How to improve regulation of crypto today—without congressional action—and make the industry pay for it

Over the past decade, the development of proper regulatory standards for the crypto industry has been hampered by endless debates about whether certain digital assets are securities or commodities or something else. The recent crash in crypto prices and the collapse of several crypto firms have prompted renewed calls for better regulation. The fact is that today the industry does not comply with investor protection standards comparable to other financial markets and hundreds of thousands of people have suffered losses. But there is no consensus on the way forward to achieve better regulation. Crypto industry participants have long complained about a lack of regulatory clarity, arguing that existing securities and derivatives laws don’t really fit. Others — including Securities and Exchange Commission (SEC) Chairman Gary Gensler — say the problem is a lack of compliance with existing legal requirements, and certainly industry participants have exploited gaps in case law. Some expect Congress to intervene, but opinions differ widely on what kind of legislation is needed.

In this paper, we propose that the SEC and the Commodity Futures Trading Commission (CFTC) jointly create and oversee a new self-regulatory organization (SRO), similar to the Financial Industry Regulatory Authority (FINRA) or the National Futures Association (NFA). . The mission of these new SROs would be to protect investors and financial markets by developing and enforcing much-needed standards for the crypto industry. Creating an SRO overseen jointly by the SEC and CFTC could avoid the need to argue whether digital assets are securities or commodities; it could develop standards common to platforms trading different types of crypto assets. An SRO would not change our traditional standards for securities and derivatives, nor would it undermine the authority of the SEC or the CFTC. An SRO could also be a means of determining whether further legislation is actually needed and could help build consensus on what that legislation should look like. The work of an SRO could be funded by industry. SEC and CFTC-recognized SROs have been and continue to be critical to the regulation of our securities and derivatives markets.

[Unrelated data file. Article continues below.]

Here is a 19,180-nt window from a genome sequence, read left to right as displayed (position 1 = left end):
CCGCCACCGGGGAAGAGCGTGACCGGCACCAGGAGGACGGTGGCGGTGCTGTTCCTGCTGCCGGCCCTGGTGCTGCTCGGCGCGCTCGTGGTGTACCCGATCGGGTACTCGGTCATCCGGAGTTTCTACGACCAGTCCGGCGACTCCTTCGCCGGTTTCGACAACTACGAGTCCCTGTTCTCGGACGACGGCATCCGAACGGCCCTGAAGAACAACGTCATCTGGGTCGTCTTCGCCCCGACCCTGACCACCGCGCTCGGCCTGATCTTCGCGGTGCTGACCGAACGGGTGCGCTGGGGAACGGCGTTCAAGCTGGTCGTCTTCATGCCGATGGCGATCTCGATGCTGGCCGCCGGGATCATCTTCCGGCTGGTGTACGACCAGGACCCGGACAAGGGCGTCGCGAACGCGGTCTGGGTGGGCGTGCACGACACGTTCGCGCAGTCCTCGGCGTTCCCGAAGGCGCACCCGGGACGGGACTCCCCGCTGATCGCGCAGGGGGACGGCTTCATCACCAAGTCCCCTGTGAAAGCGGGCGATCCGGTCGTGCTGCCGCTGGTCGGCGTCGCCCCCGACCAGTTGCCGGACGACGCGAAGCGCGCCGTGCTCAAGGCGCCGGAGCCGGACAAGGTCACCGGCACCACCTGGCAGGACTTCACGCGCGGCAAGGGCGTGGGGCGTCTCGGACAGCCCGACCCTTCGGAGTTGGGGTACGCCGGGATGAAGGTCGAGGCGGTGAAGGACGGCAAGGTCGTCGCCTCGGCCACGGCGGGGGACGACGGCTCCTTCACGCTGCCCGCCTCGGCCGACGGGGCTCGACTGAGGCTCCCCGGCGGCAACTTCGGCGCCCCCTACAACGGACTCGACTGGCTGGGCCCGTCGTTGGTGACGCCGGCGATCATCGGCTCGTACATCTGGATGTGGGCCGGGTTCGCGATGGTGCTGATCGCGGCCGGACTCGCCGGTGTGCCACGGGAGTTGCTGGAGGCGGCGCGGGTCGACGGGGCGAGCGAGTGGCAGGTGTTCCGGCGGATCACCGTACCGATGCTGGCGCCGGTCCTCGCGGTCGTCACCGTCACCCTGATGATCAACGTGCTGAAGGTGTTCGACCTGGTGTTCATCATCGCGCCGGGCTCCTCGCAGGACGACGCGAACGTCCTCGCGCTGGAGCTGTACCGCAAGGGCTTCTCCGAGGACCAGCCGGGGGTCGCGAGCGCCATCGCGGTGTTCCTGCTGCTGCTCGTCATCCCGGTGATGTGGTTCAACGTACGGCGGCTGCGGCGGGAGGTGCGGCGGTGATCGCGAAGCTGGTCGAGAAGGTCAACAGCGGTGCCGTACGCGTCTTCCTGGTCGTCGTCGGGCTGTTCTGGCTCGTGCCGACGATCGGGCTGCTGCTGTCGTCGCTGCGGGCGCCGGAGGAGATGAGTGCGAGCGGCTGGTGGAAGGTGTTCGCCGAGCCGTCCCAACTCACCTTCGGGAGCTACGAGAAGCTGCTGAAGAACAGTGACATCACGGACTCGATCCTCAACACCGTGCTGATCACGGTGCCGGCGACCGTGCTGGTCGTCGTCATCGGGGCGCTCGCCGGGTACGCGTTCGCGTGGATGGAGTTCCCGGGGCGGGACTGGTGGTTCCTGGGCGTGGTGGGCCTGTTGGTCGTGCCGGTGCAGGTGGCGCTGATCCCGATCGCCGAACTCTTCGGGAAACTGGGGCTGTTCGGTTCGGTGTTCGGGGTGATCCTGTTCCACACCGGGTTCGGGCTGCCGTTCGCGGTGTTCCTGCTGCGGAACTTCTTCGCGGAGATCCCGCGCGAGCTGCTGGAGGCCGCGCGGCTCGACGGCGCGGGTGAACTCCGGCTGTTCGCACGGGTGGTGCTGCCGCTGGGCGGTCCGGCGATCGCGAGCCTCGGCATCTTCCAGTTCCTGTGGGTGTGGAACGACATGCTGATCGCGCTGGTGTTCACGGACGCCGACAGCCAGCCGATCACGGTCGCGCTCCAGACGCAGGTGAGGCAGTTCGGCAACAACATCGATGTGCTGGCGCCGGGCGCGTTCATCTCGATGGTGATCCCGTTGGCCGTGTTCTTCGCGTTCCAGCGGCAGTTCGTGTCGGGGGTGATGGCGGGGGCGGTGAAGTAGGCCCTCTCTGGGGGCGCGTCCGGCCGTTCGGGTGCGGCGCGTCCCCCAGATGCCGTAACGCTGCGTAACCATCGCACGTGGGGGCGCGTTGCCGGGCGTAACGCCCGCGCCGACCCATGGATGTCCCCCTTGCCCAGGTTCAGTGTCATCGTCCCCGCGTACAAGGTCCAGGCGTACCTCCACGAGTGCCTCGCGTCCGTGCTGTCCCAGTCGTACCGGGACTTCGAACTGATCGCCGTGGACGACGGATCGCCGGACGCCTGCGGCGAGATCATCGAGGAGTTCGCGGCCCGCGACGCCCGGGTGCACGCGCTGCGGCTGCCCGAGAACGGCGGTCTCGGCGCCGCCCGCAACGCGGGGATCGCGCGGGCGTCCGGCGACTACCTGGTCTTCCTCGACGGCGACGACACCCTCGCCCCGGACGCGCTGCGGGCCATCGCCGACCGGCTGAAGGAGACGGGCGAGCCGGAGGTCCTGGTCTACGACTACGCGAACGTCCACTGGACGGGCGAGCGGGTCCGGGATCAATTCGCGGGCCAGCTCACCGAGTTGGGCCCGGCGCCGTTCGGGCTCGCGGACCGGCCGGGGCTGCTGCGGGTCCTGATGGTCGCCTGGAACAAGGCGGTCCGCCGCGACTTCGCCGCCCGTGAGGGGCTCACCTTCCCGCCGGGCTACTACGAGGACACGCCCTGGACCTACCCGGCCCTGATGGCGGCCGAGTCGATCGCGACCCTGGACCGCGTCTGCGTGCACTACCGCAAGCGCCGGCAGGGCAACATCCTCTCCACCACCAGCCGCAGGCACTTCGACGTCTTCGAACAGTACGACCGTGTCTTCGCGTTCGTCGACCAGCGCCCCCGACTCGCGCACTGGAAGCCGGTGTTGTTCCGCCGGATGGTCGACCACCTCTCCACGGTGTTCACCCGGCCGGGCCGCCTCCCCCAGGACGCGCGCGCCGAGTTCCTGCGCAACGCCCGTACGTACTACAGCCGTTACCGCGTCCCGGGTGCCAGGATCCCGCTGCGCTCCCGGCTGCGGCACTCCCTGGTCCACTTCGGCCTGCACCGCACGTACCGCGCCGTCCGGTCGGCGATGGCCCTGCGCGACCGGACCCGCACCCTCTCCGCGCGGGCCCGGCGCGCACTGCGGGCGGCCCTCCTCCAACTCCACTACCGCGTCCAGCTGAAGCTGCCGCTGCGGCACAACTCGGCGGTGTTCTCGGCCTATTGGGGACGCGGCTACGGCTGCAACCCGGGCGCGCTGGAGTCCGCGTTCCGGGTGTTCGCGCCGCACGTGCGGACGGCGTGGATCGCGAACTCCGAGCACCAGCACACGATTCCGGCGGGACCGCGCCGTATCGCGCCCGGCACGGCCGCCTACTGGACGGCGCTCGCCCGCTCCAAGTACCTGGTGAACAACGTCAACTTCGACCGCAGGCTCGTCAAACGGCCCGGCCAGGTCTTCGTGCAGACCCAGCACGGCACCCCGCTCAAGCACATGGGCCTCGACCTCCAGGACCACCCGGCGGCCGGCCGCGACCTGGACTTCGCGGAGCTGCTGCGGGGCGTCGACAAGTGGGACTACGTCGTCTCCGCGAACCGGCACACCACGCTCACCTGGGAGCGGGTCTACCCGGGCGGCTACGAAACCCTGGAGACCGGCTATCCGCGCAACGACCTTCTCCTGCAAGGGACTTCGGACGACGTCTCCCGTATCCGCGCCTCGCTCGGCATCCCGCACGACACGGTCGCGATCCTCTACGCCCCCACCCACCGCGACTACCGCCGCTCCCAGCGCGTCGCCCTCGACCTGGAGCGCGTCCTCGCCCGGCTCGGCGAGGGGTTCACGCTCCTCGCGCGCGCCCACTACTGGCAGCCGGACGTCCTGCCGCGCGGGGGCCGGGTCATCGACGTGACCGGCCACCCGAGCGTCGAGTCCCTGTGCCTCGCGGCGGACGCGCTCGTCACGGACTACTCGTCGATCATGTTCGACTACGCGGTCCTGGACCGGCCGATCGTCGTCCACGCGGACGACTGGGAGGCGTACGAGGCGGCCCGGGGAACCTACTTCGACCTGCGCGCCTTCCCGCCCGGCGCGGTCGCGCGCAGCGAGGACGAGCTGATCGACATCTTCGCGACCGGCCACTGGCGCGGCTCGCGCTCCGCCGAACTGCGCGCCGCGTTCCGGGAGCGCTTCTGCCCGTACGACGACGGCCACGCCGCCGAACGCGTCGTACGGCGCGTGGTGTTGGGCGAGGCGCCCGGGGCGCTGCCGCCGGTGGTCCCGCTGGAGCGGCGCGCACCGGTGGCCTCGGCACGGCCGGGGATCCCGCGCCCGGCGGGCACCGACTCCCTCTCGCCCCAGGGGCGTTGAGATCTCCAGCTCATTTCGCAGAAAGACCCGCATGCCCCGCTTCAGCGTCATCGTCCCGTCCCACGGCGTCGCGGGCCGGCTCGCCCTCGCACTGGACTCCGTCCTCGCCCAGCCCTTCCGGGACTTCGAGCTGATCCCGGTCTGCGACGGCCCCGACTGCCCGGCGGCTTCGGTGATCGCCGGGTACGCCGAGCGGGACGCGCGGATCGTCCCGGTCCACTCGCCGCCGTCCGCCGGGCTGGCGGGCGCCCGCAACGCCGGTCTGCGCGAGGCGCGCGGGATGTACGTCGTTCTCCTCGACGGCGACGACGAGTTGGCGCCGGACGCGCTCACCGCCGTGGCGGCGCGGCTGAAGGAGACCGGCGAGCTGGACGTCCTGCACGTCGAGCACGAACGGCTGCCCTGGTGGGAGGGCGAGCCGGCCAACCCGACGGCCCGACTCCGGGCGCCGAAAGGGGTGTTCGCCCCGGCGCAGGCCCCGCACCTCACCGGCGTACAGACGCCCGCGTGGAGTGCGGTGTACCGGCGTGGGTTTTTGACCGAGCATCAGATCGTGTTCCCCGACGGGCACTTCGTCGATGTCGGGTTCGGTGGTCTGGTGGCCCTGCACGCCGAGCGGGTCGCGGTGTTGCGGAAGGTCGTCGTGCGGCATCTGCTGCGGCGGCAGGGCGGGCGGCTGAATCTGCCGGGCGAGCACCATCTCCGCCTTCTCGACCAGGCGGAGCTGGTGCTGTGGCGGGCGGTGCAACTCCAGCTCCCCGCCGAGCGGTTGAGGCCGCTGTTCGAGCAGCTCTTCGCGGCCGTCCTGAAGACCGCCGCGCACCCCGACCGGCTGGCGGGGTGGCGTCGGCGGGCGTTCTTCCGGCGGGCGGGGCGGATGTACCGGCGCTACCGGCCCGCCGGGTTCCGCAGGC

To put it bluntly, the industry-led efforts that have hitherto been referred to as “self-regulatory organizations” fall far short of our imaginations. An SRO can only be successful if the government aggressively monitors its work – including exercising control over its governance, approving all SRO rules, and ensuring that the SRO enforces those rules. The SEC and CFTC could create such an SRO under current law today without congressional intervention. While agencies may not have the formal authority to require crypto firms to join SROs, we believe they could provide powerful incentives to encourage membership and compliance with SRO rules. The responsible members of the crypto industry would have every reason to join such a well-regulated SRO once created.

Download the full paper here»

Timothy Massad is a member of the PayPal Advisory Council on Blockchain, Crypto and Digital Currencies. Howell Jackson is an independent trustee of CREF and affiliated TIAA-CREF investment funds and also serves on the board of Commonwealth, a non-profit organization that promotes financial inclusion and access. The authors have received no financial support from any company or person for this article or from any company or person with a financial or political interest in this article. Aside from the above, the authors are not currently an officer, director, or board member of any organization with a financial or political interest in this article.

The Brookings Institution is funded through support from a variety of foundations, corporations, governments, individuals, and one endowment. You can find a list of donors in our annual reports published online here. The results, interpretations and conclusions in this article are solely those of the authors and are not influenced by donations.

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